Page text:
By Lana Turnbull
With Thanksgiving just around the corner, everybody is making plans for where they’ll spend the holiday, who is cooking what, and the ever-challenging question of how many are coming. While today’s feast does share some of the same dishes believed to have been served at the first Thanksgiving, the rest of our holiday celebration is not just separated by almost four centuries, we are light years apart in the ways our society, our culture and our environment are different.
In 1620 a ship called the Mayflower carried 102 passengers who were setting out from their native England to seek a home in the New World. Unfortunately, they would prove to be ill-prepared for the hardships ahead of them. They landed near the tip of what is now Cape Cod and eventually made their way across the bay to settle in a spot they would call Plymouth. Only half of the Mayflower’s original passengers lived to see their first New England spring. Without the help of members of local Native American tribes, it is unlikely the rest of this haggard band would have survived.
Tribesmen like Squanto, who spoke English after being kidnapped by an English sea captain, enslaved and later returning to his native land, would teach the settlers the skills they needed to survive. The Pilgrims, as they are commonly called, learned how to cultivate corn and squash, tap maple trees for their sap, catch fish in the rivers and track game in the forest. By November of 1621 after the tiny settlement survived anther year and finished a successful fall harvest, Plymouth’s governor William Bradford called for a communal feast to thank God and their Native American neighbors for their friendship and help.
How different our Thanksgiving celebrations are today. From one tiny settlement in the wilderness of what would later become Massachusetts, generations of American settlers and their children’s children spread north, south and west to span the width of the continent, clearing their way and establishing hundreds of thousands of cities and towns. Unfortunately, the offspring of the Pilgrims were not as generous as their early Native American friends. Instead of repaying their kindness in kind, they took native people’s land and eventually relegated their tribes to “reservations” in the west. The term “Indian giver” is a slur to Native Americans that means ‘someone who takes back the gifts they give.’ It would be more accurate if the meaning was revised and the blame reassigned to mean, ‘one who takes away something valuable from those who befriended him and gives back something of little or no worth (while treating them as less than human and stripping them of their culture).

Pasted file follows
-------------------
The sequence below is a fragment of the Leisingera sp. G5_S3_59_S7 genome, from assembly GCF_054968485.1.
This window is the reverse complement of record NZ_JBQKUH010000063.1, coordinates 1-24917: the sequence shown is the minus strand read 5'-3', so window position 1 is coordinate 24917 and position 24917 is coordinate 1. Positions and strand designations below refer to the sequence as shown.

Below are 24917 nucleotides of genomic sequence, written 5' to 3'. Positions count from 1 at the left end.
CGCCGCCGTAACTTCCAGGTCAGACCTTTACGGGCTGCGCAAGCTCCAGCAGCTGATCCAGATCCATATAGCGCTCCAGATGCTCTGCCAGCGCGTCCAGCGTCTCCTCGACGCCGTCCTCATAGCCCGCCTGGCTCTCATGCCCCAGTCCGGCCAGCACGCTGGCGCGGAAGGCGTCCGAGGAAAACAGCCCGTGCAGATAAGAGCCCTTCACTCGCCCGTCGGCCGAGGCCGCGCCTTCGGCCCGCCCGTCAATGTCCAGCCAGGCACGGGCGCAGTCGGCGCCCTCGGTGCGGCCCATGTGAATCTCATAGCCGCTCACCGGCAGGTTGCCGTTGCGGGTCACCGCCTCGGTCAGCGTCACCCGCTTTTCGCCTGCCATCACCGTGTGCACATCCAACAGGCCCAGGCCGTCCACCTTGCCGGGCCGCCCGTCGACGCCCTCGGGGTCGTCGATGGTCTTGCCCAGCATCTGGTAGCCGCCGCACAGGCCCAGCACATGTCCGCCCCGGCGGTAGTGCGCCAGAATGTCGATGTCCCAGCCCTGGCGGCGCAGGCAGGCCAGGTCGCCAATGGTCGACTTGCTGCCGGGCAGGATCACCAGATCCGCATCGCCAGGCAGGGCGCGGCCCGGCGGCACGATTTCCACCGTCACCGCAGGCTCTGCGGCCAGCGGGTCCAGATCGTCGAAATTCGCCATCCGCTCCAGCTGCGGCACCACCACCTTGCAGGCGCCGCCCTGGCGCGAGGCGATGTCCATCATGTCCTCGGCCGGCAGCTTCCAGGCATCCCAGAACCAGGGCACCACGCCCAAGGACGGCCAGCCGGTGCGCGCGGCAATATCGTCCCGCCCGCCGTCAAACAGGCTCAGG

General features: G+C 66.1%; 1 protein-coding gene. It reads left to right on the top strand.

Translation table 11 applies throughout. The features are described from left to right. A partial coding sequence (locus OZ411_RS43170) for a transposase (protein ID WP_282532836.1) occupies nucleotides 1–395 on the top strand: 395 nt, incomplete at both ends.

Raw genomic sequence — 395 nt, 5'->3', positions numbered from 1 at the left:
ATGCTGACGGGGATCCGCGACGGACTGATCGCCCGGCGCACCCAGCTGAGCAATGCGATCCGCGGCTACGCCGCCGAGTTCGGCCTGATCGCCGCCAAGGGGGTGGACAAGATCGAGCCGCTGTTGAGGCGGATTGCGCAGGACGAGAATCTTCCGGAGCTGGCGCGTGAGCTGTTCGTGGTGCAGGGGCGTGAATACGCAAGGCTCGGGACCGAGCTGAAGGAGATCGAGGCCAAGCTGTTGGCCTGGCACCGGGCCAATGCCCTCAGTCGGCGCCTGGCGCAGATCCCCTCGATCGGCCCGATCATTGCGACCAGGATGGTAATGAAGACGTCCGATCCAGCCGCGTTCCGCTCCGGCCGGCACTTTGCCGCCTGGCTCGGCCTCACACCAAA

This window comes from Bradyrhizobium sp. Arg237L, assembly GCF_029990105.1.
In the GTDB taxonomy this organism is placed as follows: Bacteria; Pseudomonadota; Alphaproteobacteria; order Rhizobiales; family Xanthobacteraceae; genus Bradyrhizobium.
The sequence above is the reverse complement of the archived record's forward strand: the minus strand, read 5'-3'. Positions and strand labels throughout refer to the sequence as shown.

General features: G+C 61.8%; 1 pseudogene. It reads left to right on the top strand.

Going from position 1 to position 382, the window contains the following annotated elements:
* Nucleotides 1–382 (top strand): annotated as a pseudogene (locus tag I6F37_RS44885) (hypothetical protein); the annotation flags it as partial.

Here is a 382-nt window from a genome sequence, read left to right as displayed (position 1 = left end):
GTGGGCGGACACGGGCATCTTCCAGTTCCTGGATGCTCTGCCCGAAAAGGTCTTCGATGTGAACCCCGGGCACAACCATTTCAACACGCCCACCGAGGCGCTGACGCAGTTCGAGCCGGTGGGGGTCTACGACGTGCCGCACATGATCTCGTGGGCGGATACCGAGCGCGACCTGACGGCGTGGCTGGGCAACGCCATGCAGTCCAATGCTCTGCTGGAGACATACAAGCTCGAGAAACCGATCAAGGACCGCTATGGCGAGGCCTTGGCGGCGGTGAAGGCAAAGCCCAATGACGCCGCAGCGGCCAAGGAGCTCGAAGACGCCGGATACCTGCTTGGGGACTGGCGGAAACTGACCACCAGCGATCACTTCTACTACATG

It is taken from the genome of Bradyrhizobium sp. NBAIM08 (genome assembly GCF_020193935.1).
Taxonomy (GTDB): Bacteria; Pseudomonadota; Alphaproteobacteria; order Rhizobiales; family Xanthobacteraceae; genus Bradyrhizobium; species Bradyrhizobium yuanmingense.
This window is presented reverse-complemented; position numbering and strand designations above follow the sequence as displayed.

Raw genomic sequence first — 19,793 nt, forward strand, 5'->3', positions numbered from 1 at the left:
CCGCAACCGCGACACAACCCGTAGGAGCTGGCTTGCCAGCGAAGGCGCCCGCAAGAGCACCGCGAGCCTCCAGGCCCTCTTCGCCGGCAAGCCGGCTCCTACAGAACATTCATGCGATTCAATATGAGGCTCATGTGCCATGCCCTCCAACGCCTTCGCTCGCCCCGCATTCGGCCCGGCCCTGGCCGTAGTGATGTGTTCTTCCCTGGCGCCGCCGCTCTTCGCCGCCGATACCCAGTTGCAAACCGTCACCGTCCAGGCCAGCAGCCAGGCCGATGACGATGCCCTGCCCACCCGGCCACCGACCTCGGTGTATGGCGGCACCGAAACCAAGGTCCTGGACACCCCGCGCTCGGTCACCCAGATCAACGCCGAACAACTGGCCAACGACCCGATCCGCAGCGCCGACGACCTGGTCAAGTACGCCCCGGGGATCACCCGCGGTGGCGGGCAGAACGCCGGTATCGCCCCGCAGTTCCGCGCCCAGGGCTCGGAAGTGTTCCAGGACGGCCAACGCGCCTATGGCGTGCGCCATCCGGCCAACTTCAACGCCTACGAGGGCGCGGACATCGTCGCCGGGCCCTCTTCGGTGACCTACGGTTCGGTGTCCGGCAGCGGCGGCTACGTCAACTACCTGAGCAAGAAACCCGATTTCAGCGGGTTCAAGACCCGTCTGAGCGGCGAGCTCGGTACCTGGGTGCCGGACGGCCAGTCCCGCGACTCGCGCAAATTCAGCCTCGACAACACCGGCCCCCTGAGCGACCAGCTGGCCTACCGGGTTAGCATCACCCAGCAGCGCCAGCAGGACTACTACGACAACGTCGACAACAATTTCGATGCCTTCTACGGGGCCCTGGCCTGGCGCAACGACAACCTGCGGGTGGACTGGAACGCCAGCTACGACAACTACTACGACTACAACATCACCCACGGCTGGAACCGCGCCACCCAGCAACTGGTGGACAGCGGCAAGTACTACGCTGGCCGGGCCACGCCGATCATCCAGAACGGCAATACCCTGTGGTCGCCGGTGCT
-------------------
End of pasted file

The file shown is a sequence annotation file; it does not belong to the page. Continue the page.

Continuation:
That brings me back to this Thanksgiving. This has been a hard year. As a nation we seem to be coming apart. We are divided in every conceivable way – by ethnicity, by faith, by gender or sexual orientation, by economic and social status and by ideology.
It seems to me this Thanksgiving we need to do much more than just give thanks to God. We need to ask Him for forgiveness for all of the injustices to our fellow men and our mother earth we as a nation have committed – from failing to live up to the premise that all men (and women) are created equal, to poisoning our once pristine lands and water, and from exploiting nature for its vast resources to disrupting the habitats of wildlife on land and in the oceans. Finally, we need to ask for the wisdom to recognize that we are on the path to our own destruction unless we come together before it’s too late to solve the critical problems facing our country and our world. Never has there been a time when all mankind has had more to lose than at this moment in history.
This Thanksgiving and every day, let us pray.